Attending a private school comes with a major advantage: more funding. While funding for district schools is based on property taxes in a given neighborhood, funding for private schools comes from a variety of sources, including student tuition, endowments, and donations from organizations or individuals. Thus, private schools have more financial resources to offer smaller class sizes, college counseling programs, and stronger curriculums — which better prepare students for college. For example, while the average student takes 3 AP exams over their high school career, students who attend selective high schools take anywhere between 7 and 12 AP courses.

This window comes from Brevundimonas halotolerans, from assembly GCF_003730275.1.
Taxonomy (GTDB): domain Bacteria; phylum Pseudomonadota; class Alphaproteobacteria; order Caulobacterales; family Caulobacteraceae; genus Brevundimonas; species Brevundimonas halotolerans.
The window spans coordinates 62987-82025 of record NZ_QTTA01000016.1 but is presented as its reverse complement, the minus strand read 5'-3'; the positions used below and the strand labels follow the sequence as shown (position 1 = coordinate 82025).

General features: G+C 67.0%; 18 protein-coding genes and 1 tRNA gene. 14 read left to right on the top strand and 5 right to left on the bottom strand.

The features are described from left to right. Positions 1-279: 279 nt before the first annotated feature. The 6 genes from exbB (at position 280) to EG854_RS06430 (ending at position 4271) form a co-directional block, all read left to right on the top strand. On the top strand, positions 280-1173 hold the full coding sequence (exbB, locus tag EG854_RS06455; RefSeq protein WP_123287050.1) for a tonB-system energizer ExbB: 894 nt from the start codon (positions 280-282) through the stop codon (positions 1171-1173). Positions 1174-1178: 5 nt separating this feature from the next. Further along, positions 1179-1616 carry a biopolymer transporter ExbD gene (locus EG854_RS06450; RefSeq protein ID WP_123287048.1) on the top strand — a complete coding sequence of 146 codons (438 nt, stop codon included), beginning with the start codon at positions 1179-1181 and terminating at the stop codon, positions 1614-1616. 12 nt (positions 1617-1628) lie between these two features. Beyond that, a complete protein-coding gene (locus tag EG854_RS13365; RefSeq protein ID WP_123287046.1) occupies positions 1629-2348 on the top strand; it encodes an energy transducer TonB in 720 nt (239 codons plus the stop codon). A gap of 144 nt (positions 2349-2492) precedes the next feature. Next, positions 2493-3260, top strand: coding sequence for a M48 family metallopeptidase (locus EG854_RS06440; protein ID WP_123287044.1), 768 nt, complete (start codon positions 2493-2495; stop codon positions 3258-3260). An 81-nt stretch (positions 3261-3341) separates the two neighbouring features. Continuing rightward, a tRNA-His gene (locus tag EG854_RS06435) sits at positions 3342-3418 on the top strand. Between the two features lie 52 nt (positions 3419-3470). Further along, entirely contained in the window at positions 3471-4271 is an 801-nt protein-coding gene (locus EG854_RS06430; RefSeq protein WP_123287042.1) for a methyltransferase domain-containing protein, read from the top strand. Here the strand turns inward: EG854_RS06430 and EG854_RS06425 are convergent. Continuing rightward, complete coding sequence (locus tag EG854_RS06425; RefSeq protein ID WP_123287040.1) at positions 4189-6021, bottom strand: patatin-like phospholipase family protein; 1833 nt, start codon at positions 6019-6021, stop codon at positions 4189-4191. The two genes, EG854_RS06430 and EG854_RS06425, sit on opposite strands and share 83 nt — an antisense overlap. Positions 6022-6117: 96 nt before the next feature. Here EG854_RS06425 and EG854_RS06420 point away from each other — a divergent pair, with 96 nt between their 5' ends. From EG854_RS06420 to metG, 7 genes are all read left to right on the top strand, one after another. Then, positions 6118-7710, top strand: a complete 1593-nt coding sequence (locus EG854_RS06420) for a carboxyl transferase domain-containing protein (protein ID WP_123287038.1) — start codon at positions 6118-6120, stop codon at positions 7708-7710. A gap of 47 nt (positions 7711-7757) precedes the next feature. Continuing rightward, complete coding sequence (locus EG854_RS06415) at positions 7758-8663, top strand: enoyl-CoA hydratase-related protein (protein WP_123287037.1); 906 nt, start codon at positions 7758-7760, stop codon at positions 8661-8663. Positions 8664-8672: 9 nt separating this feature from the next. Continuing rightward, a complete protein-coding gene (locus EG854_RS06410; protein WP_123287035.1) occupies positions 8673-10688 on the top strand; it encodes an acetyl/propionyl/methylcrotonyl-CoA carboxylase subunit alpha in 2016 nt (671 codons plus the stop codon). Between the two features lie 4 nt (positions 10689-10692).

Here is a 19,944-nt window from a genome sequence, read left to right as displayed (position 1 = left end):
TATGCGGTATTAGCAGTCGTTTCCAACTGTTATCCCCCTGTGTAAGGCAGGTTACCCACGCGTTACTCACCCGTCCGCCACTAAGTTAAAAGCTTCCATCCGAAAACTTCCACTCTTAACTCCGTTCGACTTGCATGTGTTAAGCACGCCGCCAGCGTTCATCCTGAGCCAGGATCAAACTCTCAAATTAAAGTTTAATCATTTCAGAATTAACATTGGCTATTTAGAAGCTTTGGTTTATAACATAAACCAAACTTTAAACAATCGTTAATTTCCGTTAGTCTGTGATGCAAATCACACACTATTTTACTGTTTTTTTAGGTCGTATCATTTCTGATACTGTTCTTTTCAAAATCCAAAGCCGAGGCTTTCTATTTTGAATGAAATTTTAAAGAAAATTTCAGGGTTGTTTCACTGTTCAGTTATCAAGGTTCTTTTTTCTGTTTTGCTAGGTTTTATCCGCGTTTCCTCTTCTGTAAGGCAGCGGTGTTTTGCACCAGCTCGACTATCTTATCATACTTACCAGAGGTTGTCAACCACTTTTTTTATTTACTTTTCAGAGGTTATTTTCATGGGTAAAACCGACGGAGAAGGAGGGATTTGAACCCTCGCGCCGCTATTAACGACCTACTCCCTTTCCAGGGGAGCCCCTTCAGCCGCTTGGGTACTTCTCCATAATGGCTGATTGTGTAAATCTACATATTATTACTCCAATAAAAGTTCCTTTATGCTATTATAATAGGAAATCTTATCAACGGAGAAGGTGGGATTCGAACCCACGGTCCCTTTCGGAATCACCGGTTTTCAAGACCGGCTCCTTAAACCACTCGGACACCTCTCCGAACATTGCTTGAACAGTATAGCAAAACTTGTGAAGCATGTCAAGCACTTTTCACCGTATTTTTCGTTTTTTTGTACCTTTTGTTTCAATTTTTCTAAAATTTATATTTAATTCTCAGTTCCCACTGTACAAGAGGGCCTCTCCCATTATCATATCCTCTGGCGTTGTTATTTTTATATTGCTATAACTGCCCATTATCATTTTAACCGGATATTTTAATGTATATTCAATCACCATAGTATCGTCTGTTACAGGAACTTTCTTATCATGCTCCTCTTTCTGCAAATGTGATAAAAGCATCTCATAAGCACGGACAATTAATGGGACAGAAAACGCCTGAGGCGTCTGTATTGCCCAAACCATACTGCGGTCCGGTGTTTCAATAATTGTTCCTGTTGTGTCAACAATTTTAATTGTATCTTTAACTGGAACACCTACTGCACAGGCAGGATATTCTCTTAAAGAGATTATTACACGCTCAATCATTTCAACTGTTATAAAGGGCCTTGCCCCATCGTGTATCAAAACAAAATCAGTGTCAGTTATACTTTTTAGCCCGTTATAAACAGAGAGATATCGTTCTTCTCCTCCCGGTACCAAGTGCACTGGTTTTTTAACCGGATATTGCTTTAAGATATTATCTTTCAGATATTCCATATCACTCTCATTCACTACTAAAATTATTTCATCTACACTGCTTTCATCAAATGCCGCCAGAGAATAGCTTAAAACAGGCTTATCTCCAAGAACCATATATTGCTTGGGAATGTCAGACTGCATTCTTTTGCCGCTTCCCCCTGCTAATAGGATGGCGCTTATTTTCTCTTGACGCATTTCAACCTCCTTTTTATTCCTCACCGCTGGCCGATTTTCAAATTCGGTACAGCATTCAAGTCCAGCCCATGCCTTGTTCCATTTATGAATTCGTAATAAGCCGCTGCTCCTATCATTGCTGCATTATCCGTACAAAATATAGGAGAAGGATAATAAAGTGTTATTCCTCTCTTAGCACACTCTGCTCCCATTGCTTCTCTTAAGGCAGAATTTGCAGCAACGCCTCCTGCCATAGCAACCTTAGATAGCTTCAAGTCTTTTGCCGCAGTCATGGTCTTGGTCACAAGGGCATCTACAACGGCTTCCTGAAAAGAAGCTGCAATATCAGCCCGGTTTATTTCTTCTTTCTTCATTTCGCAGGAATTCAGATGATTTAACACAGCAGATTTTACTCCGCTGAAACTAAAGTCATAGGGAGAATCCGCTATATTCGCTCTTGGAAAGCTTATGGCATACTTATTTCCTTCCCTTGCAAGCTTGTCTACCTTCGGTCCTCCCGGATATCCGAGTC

3. College Counselors

Unfortunately, college advising is short in American public schools. In fact, Gewertz of Stanford writes that only 33% of public high schools have counselors devoted to college preparation, compared to 68% of private schools. Even schools with counselors struggle to compare to those in private schools. That’s because the average public school’s guidance counselor handles 482 students, with some states surpassing 600 students per counselor. This goes against the American School Counselor Association’s recommendation of a 250:1 ratio. Public schools’ large classes leave very limited time for individual attention. Moreover, public school counselors tend to have other non-college-related duties. As a result, Gewertz explains that counselors in public schools devote 21% of their time to college advising, compared to 47% in private schools. This gap is even larger in high-poverty schools, where counselors spend less than 20% of their time helping students with college admissions.